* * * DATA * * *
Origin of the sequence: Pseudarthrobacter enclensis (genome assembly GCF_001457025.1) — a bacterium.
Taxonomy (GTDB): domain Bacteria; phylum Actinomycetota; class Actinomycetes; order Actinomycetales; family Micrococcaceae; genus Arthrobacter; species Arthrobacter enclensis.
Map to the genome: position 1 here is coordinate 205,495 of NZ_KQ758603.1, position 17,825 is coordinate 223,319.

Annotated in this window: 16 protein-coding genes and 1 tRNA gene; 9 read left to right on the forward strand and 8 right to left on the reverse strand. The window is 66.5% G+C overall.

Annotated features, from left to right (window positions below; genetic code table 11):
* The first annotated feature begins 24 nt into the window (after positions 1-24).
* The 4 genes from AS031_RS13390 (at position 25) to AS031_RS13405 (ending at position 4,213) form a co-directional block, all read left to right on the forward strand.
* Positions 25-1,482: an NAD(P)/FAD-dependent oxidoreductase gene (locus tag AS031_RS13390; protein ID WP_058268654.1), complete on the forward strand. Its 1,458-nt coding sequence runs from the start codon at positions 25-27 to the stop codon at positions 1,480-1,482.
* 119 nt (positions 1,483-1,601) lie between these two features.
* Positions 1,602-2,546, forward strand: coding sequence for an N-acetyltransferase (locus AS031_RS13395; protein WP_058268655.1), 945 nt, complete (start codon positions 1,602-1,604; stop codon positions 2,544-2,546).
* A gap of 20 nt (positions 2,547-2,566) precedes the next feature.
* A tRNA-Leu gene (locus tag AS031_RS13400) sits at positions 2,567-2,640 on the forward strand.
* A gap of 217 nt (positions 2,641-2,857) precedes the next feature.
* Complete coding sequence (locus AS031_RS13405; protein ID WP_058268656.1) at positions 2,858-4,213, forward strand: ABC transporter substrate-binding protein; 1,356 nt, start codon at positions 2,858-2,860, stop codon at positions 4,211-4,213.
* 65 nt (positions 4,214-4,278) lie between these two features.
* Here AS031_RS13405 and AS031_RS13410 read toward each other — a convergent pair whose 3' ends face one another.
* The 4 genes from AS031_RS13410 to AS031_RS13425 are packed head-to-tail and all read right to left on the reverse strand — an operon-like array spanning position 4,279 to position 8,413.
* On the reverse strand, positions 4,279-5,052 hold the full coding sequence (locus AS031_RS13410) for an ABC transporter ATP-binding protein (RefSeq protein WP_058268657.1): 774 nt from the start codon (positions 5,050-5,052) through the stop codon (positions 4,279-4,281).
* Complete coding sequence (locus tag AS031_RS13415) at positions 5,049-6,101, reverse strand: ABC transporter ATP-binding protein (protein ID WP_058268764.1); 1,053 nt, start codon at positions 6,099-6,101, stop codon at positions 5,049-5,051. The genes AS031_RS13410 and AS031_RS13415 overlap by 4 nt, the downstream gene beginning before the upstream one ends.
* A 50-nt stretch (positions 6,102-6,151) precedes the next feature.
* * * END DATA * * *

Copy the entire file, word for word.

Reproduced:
Origin of the sequence: Pseudarthrobacter enclensis (genome assembly GCF_001457025.1) — a bacterium.
Taxonomy (GTDB): domain Bacteria; phylum Actinomycetota; class Actinomycetes; order Actinomycetales; family Micrococcaceae; genus Arthrobacter; species Arthrobacter enclensis.
Map to the genome: position 1 here is coordinate 205,495 of NZ_KQ758603.1, position 17,825 is coordinate 223,319.

Annotated in this window: 16 protein-coding genes and 1 tRNA gene; 9 read left to right on the forward strand and 8 right to left on the reverse strand. The window is 66.5% G+C overall.

Annotated features, from left to right (window positions below; genetic code table 11):
* The first annotated feature begins 24 nt into the window (after positions 1-24).
* The 4 genes from AS031_RS13390 (at position 25) to AS031_RS13405 (ending at position 4,213) form a co-directional block, all read left to right on the forward strand.
* Positions 25-1,482: an NAD(P)/FAD-dependent oxidoreductase gene (locus tag AS031_RS13390; protein ID WP_058268654.1), complete on the forward strand. Its 1,458-nt coding sequence runs from the start codon at positions 25-27 to the stop codon at positions 1,480-1,482.
* 119 nt (positions 1,483-1,601) lie between these two features.
* Positions 1,602-2,546, forward strand: coding sequence for an N-acetyltransferase (locus AS031_RS13395; protein WP_058268655.1), 945 nt, complete (start codon positions 1,602-1,604; stop codon positions 2,544-2,546).
* A gap of 20 nt (positions 2,547-2,566) precedes the next feature.
* A tRNA-Leu gene (locus tag AS031_RS13400) sits at positions 2,567-2,640 on the forward strand.
* A gap of 217 nt (positions 2,641-2,857) precedes the next feature.
* Complete coding sequence (locus AS031_RS13405; protein ID WP_058268656.1) at positions 2,858-4,213, forward strand: ABC transporter substrate-binding protein; 1,356 nt, start codon at positions 2,858-2,860, stop codon at positions 4,211-4,213.
* 65 nt (positions 4,214-4,278) lie between these two features.
* Here AS031_RS13405 and AS031_RS13410 read toward each other — a convergent pair whose 3' ends face one another.
* The 4 genes from AS031_RS13410 to AS031_RS13425 are packed head-to-tail and all read right to left on the reverse strand — an operon-like array spanning position 4,279 to position 8,413.
* On the reverse strand, positions 4,279-5,052 hold the full coding sequence (locus AS031_RS13410) for an ABC transporter ATP-binding protein (RefSeq protein WP_058268657.1): 774 nt from the start codon (positions 5,050-5,052) through the stop codon (positions 4,279-4,281).
* Complete coding sequence (locus tag AS031_RS13415) at positions 5,049-6,101, reverse strand: ABC transporter ATP-binding protein (protein ID WP_058268764.1); 1,053 nt, start codon at positions 6,099-6,101, stop codon at positions 5,049-5,051. The genes AS031_RS13410 and AS031_RS13415 overlap by 4 nt, the downstream gene beginning before the upstream one ends.
* A 50-nt stretch (positions 6,102-6,151) precedes the next feature.